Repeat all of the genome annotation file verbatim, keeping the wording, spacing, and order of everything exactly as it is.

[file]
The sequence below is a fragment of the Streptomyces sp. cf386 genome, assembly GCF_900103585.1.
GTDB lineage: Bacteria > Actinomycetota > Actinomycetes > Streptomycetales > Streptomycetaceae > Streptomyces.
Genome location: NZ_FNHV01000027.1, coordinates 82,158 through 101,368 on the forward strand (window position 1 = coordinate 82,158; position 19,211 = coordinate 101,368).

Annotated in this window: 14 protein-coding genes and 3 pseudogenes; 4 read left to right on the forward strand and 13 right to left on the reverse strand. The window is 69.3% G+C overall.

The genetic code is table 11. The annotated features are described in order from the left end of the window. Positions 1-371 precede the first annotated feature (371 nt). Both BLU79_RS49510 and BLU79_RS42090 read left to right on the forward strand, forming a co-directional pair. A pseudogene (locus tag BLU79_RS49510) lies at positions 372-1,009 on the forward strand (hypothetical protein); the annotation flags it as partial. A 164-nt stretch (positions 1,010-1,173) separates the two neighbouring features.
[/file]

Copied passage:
The sequence below is a fragment of the Streptomyces sp. cf386 genome, assembly GCF_900103585.1.
GTDB lineage: Bacteria > Actinomycetota > Actinomycetes > Streptomycetales > Streptomycetaceae > Streptomyces.
Genome location: NZ_FNHV01000027.1, coordinates 82,158 through 101,368 on the forward strand (window position 1 = coordinate 82,158; position 19,211 = coordinate 101,368).

Annotated in this window: 14 protein-coding genes and 3 pseudogenes; 4 read left to right on the forward strand and 13 right to left on the reverse strand. The window is 69.3% G+C overall.

The genetic code is table 11. The annotated features are described in order from the left end of the window. Positions 1-371 precede the first annotated feature (371 nt). Both BLU79_RS49510 and BLU79_RS42090 read left to right on the forward strand, forming a co-directional pair. A pseudogene (locus tag BLU79_RS49510) lies at positions 372-1,009 on the forward strand (hypothetical protein); the annotation flags it as partial. A 164-nt stretch (positions 1,010-1,173) separates the two neighbouring features.